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Eleven Key Components of the Enterprise Cloud

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Here are the 11 key components that enable IT organizations to operationalize an enterprise cloud:

1. ECONOMIC MODEL

Define the business and IT linkage of demand and supply. Orient the analysis and model creations around the interactive dynamics of consumption of IT resources by the business and the fulfillment behavior of processing by IT. This needs to be correlated with the value-chain function and the corresponding products or services, differentiated by business type (liquidity, risk transference, advice), business importance (margin, labor, flow) and cost to transact.

2. DEMAND MAPPING

In natural language terms, define and capture the “day in the life of the business” — what it expects and where there are problems. Be sure to understand sensitivities to cost, bottlenecks and timing constraints — in particular, the quality attributes and operational requirements of the business in terms of calendar events, demographics and competitive benchmarks across the straight-throughprocessing (STP) value chain.

3. CONSUMPTION MANAGEMENT

Instrument and capture objective factual data on which users, accessing which applications, consume which server, network, application and storage resources and for how long. In particular, ensure that end-to-end delivery is correlated against consumption measures of latency, availability, throughput, data aggregation and persistence, disk swapping, memory volatility and coherence, compute time, event size, and I/O time.

4. BUSINESS POLICY AND IT SECURITY ENFORCEMENT

Ensure comprehensive, real-time business and security policy enforcement in bare-metal-speed time frames. The ability to implement point-of policy enforcement and administration that serves both business agility requirements with guaranteed, nonrepudiated transactions and secure data delivery creates a competitive advantage and significant efficiencies compared to traditional, regulatory-driven entitlement strategies.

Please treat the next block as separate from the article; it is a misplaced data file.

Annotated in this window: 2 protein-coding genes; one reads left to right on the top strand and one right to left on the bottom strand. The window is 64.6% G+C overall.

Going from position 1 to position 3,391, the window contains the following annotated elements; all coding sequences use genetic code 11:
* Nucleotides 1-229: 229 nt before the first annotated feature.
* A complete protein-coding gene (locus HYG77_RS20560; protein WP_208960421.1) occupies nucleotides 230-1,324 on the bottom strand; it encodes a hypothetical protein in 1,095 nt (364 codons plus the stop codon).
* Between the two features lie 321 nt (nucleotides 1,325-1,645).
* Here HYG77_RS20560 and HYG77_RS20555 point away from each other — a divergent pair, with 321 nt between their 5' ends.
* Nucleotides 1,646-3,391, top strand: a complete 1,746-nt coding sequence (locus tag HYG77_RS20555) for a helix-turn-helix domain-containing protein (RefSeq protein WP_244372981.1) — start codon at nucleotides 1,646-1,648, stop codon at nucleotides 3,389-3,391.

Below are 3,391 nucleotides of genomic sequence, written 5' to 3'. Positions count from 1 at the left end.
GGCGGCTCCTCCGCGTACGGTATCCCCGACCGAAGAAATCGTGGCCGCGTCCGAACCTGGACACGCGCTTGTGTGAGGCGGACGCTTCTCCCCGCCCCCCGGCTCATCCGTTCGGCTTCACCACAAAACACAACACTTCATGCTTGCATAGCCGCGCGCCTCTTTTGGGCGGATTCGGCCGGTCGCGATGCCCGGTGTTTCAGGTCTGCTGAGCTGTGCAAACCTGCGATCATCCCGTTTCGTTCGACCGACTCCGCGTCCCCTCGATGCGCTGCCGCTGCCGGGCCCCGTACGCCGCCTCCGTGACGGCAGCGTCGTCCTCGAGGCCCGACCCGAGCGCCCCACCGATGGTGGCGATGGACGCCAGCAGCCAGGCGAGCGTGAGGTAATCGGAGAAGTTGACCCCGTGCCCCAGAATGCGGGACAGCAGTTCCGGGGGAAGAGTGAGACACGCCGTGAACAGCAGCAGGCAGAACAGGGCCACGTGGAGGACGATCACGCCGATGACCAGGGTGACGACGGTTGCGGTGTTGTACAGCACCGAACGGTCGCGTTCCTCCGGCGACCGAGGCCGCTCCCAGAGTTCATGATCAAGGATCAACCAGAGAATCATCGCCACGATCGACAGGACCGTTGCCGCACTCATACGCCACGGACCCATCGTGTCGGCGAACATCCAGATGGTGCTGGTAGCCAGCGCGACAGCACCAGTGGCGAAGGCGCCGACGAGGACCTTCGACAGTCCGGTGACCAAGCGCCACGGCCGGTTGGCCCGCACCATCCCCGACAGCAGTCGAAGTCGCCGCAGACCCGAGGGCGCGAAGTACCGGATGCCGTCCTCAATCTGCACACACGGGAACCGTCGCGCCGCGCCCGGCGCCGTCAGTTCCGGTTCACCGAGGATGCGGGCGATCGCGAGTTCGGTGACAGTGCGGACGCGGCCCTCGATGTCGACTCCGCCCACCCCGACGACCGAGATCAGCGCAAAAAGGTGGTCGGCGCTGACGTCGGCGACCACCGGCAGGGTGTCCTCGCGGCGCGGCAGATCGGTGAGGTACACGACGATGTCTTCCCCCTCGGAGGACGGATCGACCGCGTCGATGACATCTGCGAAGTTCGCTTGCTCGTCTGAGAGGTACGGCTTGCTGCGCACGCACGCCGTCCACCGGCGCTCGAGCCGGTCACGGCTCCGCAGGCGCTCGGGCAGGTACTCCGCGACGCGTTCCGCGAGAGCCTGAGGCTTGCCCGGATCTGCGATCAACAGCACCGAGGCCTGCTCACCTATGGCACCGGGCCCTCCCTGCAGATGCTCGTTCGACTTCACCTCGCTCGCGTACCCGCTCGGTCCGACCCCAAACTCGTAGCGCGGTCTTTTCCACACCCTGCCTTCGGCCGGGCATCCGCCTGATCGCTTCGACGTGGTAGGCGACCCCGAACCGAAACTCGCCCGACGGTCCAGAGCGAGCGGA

5. DYNAMIC RUN-TIME ORCHESTRATION MANAGEMENT

Run-time control and execution enforcement means ensuring that the right work gets done at the right time with the right resources. Business operates dynamically in real time; your infrastructure needs to, as well. Think of infrastructure as a composition of service delivery units that can be consumed in a variable manner: on-demand consumption and on-demand reconfiguration.

6. CUSTOMIZABLE INFRASTRUCTURE FOOTPRINTS

As it executes across the digital supply chain, the trade life cycle experiences fluctuating volumes, frequency and workload types. Firms have to tailor the infrastructure service footprint to an ensemble of components and capabilities that can ensure optimal service delivery and efficiency for variable processing requirements in areas, including commerce, knowledge management and business operations.

7. UNIFIED FABRIC This eliminates the design limitations of relevant systems that are not connected in a way that provides the best performance and least amount of infrastructure. The unified fabric combines integrated infrastructure service footprints that encapsulate compute, memory, disk, I/O, storage and various processing appliances into a single footprint while incorporating quality of service, content acceleration, switching, routing and load balancing as needed. This drives speed, scale and cost efficiencies.

8. VIRTUAL INFRASTRUCTURE LIFECYCLE MANAGEMENT

Enable policy- and event-driven, bare-metal provisioning of infrastructure services that supplement dynamic peak transaction loads and near real-time provisioning of additional capacity on demand.

9. IMPLEMENT VIRTUAL RESOURCES

Once run-time management, resource management and instrumentation are in place, only then do you implement “everything virtual.” This is a critical lesson that traps most organizations where they start — bottom-up — without the ability to manage and ensure business alignment.

10. PRODUCT AND PORTFOLIO MANAGEMENT

Coalescing business and technical priorities in continuous capability adoption will ensure sustainment and differentiation of your business through IT.

11. SERVICE AND CHANGE MANAGEMENT

Dynamic models of operation require processes and procedures of service,

More Stories By Tony Bishop

Blueprint4IT is authored by a longtime IT and Datacenter Technologist. Author of Next Generation Datacenters in Financial Services – Driving Extreme Efficiency and Effective Cost Savings. A former technology executive for both Morgan Stanley and Wachovia Securities.

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